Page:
This past week, in Kyiv, Ukraine, I had the opportunity to walk through two quite incredible exhibits at the National Art Museum of Ukraine, with deputy director Yuliya Vaganova. I'll combine the two into this one post but both deserve deep attention on their own.
Heroes: An Inventory is a project that began several years ago, supported by the Goethe Institute of Germany, with the curatorial staff at the museum working with German curator Michael Fehr. The project began in the simplest of ways: the staff took an inventory, in every department, of every piece of art that was classified as "hero." More than 650 works had some identification as “hero”, “saint”, “martyr”, or “heroic deeds." 180 of those works were selected for the exhibition. Although this project was begun before the Maidan protests began; the revolution, annexation of Crimea and the war in the East, have made heroes a topic of significant conversation again. The exhibition's thoughtful text labels (hooray, in English as well!) encourage that conversation. In part, the introductory label says,
For us, therefore, this exhibition is much more than a self-reflection; it is an experiment which results will have a significant impact on the reorganization of the permanent collection and also might push the community to reflection.
The exhibit begins with a gigantic, non-removable marble statue of Lenin, hidden behind a wall for the decades since independence. Organized in a number of different categories, from heroes of labor to a room full of Stalin and Lenin (displayed as in a storehouse, in the top picture); to heroes of war; traditional Ukrainian heroes like Cossack Mamai; cultural heroes (the smallest group represented in the collection, Yuliya told me); religious heroes or saints; of course, poet and writing Taras Shevchenko. Each gallery included an interpretive text panel as well as an enlarged quote on the topic. The exhibition ends in a three-part way. The first is the most recent portrait of a hero in the collection: a Chernobyl liquidator. Then, a room that's used for programs and conversations--diving deeper into both scholarly and emotional aspects of heroism, and finally, a small wall featuring individual stories of personal heroes (and not surprisingly, moms and dads are important.)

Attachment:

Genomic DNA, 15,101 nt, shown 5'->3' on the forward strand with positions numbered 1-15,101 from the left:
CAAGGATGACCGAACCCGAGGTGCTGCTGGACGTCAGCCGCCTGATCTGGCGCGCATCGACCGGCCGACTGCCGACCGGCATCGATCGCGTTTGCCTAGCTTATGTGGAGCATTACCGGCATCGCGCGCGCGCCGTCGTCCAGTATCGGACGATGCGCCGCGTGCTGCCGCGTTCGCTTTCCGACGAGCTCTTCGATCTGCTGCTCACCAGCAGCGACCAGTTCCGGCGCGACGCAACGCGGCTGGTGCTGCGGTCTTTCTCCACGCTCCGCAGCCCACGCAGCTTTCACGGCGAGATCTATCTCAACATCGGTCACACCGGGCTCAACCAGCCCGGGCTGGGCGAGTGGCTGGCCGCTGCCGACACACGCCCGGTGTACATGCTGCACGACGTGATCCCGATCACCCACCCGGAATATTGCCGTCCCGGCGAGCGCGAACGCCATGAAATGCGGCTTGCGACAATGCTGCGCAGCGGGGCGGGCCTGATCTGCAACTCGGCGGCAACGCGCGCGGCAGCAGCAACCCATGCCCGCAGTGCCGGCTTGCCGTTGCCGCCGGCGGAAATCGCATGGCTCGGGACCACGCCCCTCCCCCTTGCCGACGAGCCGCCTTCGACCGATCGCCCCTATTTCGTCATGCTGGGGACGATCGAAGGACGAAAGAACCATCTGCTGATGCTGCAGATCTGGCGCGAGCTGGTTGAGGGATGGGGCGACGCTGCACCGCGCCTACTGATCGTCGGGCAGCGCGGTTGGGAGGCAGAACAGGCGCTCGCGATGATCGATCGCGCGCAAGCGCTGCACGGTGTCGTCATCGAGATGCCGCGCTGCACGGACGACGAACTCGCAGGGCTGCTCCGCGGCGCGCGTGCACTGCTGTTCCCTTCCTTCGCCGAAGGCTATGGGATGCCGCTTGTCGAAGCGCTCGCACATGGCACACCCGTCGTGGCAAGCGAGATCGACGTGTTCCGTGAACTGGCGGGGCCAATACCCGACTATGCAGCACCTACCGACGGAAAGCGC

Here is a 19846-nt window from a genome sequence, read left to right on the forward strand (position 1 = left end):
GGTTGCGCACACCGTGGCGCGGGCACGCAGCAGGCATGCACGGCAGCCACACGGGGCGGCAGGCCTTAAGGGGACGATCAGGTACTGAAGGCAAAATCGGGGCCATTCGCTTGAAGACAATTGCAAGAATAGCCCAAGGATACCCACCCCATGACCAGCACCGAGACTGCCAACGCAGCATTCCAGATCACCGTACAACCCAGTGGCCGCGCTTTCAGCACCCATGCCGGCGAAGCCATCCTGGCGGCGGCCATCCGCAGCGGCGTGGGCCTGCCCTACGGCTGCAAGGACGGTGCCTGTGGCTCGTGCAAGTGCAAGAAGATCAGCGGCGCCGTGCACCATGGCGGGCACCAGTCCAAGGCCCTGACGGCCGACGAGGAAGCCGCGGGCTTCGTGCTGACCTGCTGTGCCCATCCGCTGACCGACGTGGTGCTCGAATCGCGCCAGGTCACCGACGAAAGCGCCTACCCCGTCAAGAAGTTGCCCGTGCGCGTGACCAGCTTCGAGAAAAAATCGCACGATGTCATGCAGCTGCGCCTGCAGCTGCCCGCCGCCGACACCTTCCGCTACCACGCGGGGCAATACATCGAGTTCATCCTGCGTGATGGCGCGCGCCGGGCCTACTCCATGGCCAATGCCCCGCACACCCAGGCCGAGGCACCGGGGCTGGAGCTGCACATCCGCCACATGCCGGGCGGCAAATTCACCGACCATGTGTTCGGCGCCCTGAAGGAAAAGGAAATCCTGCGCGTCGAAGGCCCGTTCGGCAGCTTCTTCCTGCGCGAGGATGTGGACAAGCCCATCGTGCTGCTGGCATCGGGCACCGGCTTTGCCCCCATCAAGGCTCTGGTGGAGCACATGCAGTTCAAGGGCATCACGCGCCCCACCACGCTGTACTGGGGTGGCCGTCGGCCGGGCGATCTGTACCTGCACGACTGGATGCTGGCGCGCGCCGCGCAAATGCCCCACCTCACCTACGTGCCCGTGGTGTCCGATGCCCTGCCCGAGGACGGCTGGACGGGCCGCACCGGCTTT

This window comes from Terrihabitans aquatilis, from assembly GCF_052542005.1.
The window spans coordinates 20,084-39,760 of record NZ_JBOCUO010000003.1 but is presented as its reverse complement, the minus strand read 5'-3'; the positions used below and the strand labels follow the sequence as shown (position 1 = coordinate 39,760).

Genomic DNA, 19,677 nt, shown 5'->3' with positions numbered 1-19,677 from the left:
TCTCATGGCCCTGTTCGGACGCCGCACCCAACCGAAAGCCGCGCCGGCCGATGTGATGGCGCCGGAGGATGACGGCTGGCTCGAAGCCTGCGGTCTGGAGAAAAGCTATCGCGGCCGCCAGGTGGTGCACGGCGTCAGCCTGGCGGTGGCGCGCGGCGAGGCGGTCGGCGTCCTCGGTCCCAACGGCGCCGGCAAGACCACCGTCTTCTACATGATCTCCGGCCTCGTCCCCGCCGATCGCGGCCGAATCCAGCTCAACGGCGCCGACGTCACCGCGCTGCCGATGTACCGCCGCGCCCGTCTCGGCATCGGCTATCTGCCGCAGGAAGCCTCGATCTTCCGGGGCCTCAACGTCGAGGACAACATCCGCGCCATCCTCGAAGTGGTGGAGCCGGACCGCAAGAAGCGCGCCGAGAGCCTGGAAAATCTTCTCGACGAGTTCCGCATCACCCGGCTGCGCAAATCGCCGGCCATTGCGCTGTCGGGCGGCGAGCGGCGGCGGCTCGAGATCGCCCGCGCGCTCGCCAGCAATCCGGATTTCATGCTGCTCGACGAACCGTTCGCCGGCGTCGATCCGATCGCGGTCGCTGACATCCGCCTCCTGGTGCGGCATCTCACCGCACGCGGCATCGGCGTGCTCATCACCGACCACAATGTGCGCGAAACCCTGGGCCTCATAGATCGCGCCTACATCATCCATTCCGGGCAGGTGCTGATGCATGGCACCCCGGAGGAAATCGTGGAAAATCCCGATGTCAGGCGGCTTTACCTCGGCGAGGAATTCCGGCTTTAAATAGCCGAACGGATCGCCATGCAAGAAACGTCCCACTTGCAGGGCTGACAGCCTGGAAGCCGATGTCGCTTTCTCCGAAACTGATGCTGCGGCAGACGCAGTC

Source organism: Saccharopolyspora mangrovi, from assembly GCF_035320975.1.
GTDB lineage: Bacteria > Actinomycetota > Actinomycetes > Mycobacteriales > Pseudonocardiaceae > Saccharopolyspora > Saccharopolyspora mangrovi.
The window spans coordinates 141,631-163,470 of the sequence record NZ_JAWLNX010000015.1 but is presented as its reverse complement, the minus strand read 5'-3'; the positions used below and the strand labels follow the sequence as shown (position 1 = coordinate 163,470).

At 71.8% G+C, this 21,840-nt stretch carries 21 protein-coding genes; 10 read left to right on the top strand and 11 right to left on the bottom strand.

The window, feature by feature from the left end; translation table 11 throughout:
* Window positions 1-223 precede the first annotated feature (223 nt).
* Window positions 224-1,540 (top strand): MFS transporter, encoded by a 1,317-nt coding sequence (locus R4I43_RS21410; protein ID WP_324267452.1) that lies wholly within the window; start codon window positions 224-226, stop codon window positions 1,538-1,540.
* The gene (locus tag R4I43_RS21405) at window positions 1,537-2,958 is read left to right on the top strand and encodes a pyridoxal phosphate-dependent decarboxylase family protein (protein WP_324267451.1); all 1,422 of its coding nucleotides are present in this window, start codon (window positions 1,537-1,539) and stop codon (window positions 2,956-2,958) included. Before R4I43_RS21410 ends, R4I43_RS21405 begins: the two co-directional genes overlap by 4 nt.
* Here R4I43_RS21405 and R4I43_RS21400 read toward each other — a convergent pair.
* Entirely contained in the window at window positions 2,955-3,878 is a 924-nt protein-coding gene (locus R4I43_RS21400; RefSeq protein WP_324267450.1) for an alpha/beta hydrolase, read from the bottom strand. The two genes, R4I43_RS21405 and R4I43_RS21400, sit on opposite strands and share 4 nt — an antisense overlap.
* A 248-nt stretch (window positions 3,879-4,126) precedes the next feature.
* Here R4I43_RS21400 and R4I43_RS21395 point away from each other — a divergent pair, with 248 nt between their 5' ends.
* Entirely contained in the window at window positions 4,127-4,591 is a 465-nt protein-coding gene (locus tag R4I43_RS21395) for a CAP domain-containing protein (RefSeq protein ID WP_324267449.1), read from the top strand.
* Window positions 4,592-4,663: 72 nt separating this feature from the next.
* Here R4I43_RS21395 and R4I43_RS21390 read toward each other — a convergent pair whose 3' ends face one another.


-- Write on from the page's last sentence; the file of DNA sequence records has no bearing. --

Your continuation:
Yuliya shared several important points about the exhibition development process that I think hold lessons for us all. First, that this was really a collaborative process, working across all the disciplines and collections of the museum, from ancient art to today. Second, that the collaboration with Michael Fehr was, as she said, the first international project that was not a colonial one, but really a partnership. Third, in comparison to the way most people visit museums in Ukraine, these were galleries of conversation. Everyone was talking to their family or friends as they went through the exhibit. And lastly, that the director of museum education said that it was the first exhibition that the museum had done that really didn't need an excursion with an expert to understand. That visitors, all visitor, could make their own meaning from the creative, thoughtful text, object selection and installation.